(III) Deacon Samuel (2), eldest son and fourth child of Deacon Samuel (I) and Hannah (Hastings) Cooper, was born in Cambridge, Massachusetts, March 29, 1689.  He inherited the homestead of his father, which he sold in 1730 to Ebenezer Frost, and removed to Grafton, Massachusetts.  There he became a member of the first church, formed December 28, 1731, and about a month later he and James Whipple, grandfather of Deacon Moses Whipple, of Croydon, New Hampshire, were chosen the first deacons of said church.  Deacon Samuel (2) Cooper was moderator of Grafton in 1738, selectman in 1735-38-43; school committee in 1738; town clerk in 1739, the first to hold that office.  He was evidently a man of education, for the Grafton records of 1738 contain this entry:  "Paid Deacon Samuel Cooper three pounds, four shillings for keeping school."  On March 29, 1719, Deacon Samuel (2) Cooper married Sarah, daughter of Deacon Samuel and Sarah (Griggs) Kidder, who was born in Cambridge, August 17, 1690.  The children of whom we have any record were born in Cambridge:  Nathaniel, July 21, 1720; Samuel, Joseph, John and Sarah.  The date of the deaths of Deacon Samuel (2) Cooper and his wife is unknown.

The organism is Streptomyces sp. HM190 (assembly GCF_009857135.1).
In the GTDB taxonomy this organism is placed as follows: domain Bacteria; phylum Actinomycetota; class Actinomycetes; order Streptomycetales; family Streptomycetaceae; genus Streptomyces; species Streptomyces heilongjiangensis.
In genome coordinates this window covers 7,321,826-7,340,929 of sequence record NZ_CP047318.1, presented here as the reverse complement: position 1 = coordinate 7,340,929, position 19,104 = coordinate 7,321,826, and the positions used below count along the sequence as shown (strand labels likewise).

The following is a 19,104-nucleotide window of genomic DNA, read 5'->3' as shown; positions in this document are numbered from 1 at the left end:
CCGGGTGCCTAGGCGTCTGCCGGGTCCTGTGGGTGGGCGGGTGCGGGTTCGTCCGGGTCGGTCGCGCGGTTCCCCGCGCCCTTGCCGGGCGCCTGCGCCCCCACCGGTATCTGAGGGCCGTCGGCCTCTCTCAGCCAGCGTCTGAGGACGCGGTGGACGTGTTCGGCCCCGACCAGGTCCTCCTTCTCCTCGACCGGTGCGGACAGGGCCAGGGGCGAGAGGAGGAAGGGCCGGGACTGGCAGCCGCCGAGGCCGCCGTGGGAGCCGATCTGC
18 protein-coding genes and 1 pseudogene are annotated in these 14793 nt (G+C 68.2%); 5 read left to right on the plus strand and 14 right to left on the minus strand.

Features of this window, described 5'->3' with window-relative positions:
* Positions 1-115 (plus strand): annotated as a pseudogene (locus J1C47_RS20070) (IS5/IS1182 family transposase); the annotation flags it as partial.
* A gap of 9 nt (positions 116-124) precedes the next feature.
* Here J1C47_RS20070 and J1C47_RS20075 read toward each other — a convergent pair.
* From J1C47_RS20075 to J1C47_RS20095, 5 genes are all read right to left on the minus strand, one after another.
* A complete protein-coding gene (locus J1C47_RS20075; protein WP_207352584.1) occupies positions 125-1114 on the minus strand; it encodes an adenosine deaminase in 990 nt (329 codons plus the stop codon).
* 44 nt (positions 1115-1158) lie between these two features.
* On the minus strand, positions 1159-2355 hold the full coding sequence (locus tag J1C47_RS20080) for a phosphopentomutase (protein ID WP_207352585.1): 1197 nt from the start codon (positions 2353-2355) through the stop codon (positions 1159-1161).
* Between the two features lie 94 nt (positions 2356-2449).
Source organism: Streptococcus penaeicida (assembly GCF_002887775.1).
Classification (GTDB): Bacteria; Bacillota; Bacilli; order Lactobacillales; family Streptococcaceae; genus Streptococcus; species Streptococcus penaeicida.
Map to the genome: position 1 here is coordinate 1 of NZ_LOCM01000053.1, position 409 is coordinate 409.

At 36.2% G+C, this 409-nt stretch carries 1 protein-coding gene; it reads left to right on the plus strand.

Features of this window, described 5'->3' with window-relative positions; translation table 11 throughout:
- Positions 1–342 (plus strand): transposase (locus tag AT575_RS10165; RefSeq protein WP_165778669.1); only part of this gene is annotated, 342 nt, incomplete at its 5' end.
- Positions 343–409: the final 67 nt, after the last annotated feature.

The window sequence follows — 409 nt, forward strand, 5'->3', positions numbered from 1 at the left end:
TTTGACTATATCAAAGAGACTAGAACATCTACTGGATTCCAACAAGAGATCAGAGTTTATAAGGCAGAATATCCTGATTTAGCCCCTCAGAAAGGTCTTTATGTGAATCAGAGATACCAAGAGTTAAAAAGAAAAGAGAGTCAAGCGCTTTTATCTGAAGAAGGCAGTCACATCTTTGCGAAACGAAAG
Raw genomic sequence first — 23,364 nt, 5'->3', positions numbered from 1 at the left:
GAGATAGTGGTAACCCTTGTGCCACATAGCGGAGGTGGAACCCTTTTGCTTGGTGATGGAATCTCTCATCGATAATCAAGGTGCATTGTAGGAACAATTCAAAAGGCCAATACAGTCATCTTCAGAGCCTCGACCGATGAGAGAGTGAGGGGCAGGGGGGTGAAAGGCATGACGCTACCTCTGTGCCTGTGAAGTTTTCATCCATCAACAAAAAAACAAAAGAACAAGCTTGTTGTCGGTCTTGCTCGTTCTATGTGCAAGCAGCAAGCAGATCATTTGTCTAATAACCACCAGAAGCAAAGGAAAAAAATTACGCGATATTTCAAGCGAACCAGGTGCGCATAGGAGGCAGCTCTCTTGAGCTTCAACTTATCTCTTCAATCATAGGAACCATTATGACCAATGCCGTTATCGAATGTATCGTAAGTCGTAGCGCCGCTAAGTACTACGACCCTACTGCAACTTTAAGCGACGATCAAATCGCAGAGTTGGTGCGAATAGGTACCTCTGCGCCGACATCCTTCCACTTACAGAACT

(IV) Deacon John (2), fourth son and child of Deacon Samuel () and Sarah (Kidder) Cooper, was born at Cambridge, Massachusetts, March 4, 1725, and moved with his parents to Grafton, Massachusetts, 1730.  After marriage he settled in Hardwick, Massachusetts, where he lived till 1769, when he moved to Cornish, New Hampshire, the first of his line to come to this state.  He remained in Cornish but a year, and in 1770 moved around Blue Mountains to Croydon.  With his wife and eight children he settled on the farm which afterwards descended to his grandson.  Deacon Otis Cooper, Deacon (2) Cooper and Moses Whipple were chosen deacons of the first church in Croydon in 1783.  Deacon Cooper was tythingman in 1773-81; town treasurer in 1773; town clerk, 1772-73-74; moderator seven times, and selectman nine years.  His honorable distinction at Croydon was but a continuation of his record at Hardwick, Massachusetts, where he was deacon twenty years, assessor ten years, town clerk five years, selectman one year, and schoolmaster many times.  On March 15, 1748, Deacon John (2) Cooper married Mary, daughter of Nathaniel and Mary Sherman, who was born in Grafton, Massachusetts, December 9, 1726.  She was a cousin of the celebrated Roger Sherman, of Connecticut.  They had ten children, all born in Hardwick, Massachusetts:  Sarah, Nathaniel, Mary, John, Joel, Huldah, Sherman, Matilda, Barnabas and Chloe.  Deacon John (2) Cooper died at Croydon, New Hampshire, August 10, 1805, and his wife died there September 4, 1796.